Baby on Board? Don’t Forget to Brush!

There’s a lot to keep in mind when you’re expecting a little one. Understanding the ins and outs of prenatal care is crucial every step of the way, and your doctor will check in to make sure you’re on track. One aspect of your overall health that gets less attention during pregnancy but deserves just as much is the health of your mouth, teeth, and gums. Just like the rest of your body, paying close attention to your oral health while you’re pregnant is critical in ensuring a healthy pregnancy and eventually a healthy baby. Being pregnant causes women to be more susceptible to oral health problems because changes to the body can end up affecting the teeth and gums.

One of those changes is increased hormone levels, like progesterone and estrogen, which can elevate your chances of experiencing oral health problems you haven’t worried about previously. Your eating habits may also change during pregnancy, and introducing new foods to your mouth may cause it to react in a negative way. With all of these changes at work, there’s a good chance you’ll get tired and not brush and floss as religiously as you once did. There’s also a chance that brushing or flossing makes you feel nauseous. Whatever the reason, brushing less frequently increases the chances that you’ll experience potentially harmful buildup. This buildup can lead to a number of dental problems, including cavities, gingivitis, loose teeth, periodontal disease, pregnancy tumors, and tooth erosion.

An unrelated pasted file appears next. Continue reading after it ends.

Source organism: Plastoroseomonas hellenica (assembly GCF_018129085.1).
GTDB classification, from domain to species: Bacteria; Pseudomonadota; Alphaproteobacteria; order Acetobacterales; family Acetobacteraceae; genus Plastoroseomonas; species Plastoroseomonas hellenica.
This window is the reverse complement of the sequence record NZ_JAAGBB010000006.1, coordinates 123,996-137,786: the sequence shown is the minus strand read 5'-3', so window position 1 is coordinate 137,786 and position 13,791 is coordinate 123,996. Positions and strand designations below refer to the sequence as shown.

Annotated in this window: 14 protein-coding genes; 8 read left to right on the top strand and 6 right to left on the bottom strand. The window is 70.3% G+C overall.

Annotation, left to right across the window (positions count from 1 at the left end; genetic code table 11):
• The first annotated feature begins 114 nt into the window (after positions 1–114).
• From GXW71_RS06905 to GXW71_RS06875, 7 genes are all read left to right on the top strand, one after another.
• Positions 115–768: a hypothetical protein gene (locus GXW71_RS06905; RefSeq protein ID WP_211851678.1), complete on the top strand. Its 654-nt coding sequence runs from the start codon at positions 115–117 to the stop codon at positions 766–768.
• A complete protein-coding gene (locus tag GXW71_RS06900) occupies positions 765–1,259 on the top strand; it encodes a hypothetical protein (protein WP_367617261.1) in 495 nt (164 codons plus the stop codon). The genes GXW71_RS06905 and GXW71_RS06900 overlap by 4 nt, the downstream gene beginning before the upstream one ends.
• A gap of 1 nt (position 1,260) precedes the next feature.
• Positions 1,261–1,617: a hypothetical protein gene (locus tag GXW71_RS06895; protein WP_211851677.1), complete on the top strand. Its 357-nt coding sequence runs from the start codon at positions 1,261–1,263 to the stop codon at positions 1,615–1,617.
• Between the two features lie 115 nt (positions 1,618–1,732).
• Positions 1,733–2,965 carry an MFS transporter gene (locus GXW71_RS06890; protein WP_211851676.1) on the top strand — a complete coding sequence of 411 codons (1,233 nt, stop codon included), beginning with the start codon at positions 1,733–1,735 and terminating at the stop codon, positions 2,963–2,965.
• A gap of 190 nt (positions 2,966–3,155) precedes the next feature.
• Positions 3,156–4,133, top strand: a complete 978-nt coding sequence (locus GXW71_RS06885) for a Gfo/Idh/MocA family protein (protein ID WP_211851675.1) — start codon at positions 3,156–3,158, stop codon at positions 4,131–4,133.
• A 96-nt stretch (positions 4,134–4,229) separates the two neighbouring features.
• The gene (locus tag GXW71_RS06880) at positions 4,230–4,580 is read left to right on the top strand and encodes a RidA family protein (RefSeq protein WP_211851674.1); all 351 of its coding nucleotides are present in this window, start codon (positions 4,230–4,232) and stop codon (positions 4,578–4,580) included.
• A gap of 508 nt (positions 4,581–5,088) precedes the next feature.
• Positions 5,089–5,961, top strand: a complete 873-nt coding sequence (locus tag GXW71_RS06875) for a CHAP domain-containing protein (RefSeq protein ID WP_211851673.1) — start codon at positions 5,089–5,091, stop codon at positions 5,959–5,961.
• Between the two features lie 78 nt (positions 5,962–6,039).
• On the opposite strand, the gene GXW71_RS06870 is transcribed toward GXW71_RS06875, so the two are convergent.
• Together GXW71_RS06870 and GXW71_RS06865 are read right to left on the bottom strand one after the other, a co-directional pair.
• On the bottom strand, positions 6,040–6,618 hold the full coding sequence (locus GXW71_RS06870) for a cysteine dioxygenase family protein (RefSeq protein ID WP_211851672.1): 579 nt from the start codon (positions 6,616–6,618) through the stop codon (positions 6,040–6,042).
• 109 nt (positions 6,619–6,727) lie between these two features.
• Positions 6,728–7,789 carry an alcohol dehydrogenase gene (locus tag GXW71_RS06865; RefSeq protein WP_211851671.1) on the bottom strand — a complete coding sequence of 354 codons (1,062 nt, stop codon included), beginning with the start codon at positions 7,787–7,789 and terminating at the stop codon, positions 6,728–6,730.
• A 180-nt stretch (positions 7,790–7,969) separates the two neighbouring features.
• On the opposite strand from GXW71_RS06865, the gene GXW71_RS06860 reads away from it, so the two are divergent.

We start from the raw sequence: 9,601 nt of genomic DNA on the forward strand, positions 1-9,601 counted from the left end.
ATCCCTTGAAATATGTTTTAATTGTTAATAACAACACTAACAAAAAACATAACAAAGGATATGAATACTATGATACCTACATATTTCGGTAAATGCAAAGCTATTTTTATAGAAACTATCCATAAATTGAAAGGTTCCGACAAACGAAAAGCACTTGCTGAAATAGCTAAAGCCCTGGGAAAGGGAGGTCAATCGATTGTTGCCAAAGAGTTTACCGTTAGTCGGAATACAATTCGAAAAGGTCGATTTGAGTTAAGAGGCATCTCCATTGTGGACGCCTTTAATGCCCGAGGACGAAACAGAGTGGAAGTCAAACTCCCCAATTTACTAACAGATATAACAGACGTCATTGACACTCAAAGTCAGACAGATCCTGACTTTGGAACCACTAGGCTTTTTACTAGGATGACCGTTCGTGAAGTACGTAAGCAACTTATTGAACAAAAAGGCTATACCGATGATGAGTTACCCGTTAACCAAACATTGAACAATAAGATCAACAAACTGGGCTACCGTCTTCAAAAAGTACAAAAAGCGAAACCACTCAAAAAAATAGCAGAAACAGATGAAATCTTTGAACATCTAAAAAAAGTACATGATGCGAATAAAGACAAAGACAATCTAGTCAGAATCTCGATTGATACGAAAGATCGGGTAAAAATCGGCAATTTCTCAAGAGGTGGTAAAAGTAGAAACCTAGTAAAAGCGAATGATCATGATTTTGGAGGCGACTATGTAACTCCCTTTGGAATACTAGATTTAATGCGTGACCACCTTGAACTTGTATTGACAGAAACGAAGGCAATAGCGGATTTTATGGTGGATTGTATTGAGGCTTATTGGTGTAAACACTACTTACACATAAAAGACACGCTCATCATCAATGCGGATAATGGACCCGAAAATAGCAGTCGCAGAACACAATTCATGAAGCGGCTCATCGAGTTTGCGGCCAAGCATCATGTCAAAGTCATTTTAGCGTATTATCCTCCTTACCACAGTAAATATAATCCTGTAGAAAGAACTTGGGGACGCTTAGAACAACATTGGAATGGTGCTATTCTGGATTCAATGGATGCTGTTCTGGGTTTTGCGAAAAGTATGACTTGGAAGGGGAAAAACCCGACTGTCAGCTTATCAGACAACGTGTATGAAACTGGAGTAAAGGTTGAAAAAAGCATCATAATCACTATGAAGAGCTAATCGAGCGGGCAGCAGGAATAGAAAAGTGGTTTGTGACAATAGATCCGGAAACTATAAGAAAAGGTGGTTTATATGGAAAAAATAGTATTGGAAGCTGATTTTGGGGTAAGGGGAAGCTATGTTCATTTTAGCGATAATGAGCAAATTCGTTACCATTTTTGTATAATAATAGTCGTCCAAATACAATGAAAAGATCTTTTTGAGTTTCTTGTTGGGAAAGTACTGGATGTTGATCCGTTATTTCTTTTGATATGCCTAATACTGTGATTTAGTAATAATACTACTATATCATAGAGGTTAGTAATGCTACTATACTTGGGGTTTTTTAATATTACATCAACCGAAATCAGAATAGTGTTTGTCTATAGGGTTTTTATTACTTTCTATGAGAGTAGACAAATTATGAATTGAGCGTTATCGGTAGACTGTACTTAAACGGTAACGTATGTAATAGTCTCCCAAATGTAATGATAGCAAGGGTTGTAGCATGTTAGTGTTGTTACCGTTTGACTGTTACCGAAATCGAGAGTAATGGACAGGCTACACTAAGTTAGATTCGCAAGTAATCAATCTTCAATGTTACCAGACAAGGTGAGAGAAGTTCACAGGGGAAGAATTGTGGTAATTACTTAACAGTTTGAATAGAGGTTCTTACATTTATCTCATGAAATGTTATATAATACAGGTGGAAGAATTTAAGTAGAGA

Cavities, a form of tooth decay, are small, damaged areas on the surface of the tooth, and being pregnant makes you more likely to have them. Cavities form when bacteria develop on the tooth, and if not properly treated, that bacteria can be passed to the baby. The surface of the tooth can also be impacted by vomiting that often accompanies morning sickness. The acidity can cause erosion to the enamel and leave your teeth unprotected from further damage.

Gingivitis, on the other hand, is inflammation of the gums that can be brought on by pregnancy hormones. If not cared for, gingivitis can be a precursor to gum disease which has been linked to premature birth. In the same way that hormones may cause gingivitis, they also may temporarily loosen the tissues and bones in your gum that keep your teeth in place, creating spaces for bacteria to settle in. If too much bacteria makes itself at home in your mouth, plaque can form, and eventually cause pregnancy tumors. These tumors are red, raw, and appear like lumps on the gum.

While the risk of oral health problems is higher during pregnancy, you may not experience any at all. If you notice signs including bad breath, loose teeth, new spaces between your teeth, swollen gums, mouth sores, tooth pain, or receding gums, call your dentist right away.

Taking good care of your mouth, teeth, and gums during pregnancy can help you have a healthy pregnancy and a healthy baby. When it comes to dental health and pregnancy, the best place to start is with the basics: make sure to go to your regular dental checkups during pregnancy, and that you brush twice a day, as always.